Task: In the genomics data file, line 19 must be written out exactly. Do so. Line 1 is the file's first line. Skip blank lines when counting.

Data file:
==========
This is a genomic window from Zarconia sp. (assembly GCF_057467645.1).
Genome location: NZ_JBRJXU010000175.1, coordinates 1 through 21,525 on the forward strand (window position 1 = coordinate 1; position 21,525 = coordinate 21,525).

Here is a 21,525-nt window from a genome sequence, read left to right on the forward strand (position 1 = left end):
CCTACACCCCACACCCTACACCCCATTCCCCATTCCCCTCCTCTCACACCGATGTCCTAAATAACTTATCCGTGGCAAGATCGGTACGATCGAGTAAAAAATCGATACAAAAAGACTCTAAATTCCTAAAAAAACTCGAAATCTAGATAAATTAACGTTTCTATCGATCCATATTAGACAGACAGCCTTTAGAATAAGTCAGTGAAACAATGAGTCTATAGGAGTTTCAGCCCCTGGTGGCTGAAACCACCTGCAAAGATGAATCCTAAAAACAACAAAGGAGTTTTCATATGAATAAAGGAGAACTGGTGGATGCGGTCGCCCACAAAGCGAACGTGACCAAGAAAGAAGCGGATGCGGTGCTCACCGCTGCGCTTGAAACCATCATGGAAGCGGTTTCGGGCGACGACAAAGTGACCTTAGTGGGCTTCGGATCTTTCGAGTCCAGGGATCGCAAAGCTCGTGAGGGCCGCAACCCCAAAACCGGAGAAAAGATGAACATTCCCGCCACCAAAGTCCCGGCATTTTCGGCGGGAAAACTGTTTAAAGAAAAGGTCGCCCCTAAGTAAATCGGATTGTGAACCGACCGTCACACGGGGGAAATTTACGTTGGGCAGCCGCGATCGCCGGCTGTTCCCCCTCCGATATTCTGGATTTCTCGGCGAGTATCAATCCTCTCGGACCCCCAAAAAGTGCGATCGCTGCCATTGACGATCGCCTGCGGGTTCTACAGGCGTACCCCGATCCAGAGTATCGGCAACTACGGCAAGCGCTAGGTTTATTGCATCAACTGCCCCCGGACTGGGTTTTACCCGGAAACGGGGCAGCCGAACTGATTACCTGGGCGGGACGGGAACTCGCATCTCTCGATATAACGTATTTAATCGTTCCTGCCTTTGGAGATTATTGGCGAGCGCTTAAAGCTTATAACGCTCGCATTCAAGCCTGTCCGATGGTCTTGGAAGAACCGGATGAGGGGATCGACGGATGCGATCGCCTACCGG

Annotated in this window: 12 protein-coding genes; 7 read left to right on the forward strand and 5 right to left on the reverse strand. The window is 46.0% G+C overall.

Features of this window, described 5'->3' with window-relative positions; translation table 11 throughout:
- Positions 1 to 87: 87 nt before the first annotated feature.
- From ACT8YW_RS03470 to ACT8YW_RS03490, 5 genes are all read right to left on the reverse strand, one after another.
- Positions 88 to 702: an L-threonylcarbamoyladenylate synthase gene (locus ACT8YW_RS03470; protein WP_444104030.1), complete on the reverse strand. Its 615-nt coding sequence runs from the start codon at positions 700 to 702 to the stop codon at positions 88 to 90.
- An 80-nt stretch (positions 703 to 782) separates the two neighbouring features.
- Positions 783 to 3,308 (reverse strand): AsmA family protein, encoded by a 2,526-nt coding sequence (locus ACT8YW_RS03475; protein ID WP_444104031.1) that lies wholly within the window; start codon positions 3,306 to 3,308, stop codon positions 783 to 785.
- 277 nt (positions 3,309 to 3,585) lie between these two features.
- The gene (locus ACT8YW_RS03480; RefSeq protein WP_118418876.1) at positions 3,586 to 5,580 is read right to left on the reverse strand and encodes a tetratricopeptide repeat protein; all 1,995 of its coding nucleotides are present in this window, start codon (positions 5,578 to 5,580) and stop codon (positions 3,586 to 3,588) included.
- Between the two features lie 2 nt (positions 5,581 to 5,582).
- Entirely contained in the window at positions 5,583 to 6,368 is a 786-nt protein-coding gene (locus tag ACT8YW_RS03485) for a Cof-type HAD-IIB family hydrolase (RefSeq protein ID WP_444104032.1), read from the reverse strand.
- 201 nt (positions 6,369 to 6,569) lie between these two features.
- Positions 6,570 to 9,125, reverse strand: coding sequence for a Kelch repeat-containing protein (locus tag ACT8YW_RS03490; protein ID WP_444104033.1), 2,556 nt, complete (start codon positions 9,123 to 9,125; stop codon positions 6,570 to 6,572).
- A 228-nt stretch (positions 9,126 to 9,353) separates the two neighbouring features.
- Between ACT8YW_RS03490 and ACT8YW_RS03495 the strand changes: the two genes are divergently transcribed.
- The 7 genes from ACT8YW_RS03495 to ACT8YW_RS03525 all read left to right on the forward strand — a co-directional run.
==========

- Between ACT8YW_RS03490 and ACT8YW_RS03495 the strand changes: the two genes are divergently transcribed.